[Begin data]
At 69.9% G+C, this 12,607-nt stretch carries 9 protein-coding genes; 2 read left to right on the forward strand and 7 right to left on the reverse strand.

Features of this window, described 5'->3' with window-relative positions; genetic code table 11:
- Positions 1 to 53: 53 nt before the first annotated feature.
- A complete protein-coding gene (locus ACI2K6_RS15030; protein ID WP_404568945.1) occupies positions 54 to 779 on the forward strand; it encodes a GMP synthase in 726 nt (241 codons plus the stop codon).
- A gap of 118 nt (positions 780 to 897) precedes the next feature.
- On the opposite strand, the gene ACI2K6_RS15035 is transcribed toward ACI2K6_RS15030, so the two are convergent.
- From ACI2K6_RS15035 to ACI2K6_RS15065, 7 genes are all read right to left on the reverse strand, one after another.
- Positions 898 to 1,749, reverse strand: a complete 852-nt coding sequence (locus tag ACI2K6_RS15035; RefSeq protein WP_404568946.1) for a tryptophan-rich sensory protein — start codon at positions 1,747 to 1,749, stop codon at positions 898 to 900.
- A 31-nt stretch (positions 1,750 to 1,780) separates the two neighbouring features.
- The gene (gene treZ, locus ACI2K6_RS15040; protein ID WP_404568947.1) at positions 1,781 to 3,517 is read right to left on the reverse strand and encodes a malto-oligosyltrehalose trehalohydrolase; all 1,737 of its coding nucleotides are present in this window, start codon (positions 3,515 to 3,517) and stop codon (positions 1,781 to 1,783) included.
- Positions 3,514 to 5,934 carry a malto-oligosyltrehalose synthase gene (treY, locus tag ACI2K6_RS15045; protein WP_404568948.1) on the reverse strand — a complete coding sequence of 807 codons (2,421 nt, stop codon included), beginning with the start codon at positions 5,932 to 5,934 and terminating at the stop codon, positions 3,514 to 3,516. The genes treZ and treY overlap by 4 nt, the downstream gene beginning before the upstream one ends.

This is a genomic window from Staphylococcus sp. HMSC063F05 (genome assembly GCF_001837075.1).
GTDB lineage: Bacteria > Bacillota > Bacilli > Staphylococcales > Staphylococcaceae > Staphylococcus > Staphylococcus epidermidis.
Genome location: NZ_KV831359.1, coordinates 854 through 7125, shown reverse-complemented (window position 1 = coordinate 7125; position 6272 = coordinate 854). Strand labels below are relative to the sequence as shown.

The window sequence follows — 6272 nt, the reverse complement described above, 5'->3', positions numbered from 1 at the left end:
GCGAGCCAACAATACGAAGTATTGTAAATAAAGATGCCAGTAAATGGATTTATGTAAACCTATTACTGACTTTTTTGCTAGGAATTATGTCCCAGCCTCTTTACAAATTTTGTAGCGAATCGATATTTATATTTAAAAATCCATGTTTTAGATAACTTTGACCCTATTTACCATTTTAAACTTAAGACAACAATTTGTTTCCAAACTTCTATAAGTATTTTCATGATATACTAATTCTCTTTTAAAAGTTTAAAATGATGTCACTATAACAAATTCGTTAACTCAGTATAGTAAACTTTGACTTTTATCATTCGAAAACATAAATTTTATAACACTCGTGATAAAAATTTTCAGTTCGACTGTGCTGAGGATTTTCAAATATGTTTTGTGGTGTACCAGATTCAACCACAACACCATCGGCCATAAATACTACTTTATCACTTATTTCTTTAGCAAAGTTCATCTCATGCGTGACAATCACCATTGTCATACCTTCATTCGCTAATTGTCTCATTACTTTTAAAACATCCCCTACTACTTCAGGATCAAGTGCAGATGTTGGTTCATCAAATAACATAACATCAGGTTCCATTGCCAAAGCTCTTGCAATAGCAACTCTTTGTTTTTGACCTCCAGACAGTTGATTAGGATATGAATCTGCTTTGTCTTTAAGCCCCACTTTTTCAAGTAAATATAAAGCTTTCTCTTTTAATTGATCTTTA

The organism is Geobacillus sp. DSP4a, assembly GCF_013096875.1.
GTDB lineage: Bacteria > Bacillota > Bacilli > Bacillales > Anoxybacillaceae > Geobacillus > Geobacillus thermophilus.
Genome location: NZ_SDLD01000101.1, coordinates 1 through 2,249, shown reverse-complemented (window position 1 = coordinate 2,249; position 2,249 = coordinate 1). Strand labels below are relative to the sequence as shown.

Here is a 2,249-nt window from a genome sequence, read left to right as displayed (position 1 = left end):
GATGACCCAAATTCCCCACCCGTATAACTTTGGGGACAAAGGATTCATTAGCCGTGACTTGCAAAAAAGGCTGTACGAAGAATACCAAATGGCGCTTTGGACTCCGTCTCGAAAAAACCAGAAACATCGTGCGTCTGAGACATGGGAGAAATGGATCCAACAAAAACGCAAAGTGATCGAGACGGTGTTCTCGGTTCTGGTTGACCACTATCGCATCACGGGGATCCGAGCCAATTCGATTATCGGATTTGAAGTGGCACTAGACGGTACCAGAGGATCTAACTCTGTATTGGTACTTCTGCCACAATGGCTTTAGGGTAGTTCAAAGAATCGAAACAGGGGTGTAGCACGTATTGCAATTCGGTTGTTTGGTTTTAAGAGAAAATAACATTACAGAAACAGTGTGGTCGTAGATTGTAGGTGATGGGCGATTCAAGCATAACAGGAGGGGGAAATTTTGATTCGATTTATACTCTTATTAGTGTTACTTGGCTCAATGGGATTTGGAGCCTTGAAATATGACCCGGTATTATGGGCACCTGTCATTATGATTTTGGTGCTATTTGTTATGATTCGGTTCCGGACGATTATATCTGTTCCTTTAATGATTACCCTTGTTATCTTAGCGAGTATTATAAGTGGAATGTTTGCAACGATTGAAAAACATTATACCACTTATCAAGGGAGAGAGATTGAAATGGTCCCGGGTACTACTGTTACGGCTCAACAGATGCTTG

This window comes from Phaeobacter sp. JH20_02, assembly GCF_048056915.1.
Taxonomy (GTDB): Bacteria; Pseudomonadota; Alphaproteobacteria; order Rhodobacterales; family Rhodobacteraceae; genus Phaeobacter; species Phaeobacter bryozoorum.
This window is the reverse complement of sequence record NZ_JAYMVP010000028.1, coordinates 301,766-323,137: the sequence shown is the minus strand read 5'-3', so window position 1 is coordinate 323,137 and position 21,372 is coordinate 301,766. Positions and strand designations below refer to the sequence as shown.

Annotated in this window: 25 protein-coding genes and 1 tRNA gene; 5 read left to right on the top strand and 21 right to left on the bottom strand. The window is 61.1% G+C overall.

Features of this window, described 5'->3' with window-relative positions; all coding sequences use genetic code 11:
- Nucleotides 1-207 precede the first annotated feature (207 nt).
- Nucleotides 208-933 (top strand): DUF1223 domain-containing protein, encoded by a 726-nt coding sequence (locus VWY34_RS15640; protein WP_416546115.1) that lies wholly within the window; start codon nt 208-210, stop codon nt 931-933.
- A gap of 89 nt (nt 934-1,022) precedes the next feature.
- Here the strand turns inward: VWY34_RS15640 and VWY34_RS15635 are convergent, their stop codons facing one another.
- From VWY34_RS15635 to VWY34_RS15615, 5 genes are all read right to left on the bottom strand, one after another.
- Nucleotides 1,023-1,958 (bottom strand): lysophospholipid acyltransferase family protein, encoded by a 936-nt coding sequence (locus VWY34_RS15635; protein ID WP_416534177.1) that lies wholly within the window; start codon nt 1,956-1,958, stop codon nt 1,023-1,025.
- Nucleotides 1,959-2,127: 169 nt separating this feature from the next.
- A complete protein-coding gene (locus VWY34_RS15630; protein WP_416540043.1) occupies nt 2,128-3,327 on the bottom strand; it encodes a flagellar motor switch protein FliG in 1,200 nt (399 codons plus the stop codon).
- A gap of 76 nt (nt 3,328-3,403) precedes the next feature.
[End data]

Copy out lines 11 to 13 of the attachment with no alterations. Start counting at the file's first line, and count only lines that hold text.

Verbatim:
- Positions 3,514 to 5,934 carry a malto-oligosyltrehalose synthase gene (treY, locus tag ACI2K6_RS15045; protein WP_404568948.1) on the reverse strand — a complete coding sequence of 807 codons (2,421 nt, stop codon included), beginning with the start codon at positions 5,932 to 5,934 and terminating at the stop codon, positions 3,514 to 3,516. The genes treZ and treY overlap by 4 nt, the downstream gene beginning before the upstream one ends.

This is a genomic window from Staphylococcus sp. HMSC063F05 (genome assembly GCF_001837075.1).
GTDB lineage: Bacteria > Bacillota > Bacilli > Staphylococcales > Staphylococcaceae > Staphylococcus > Staphylococcus epidermidis.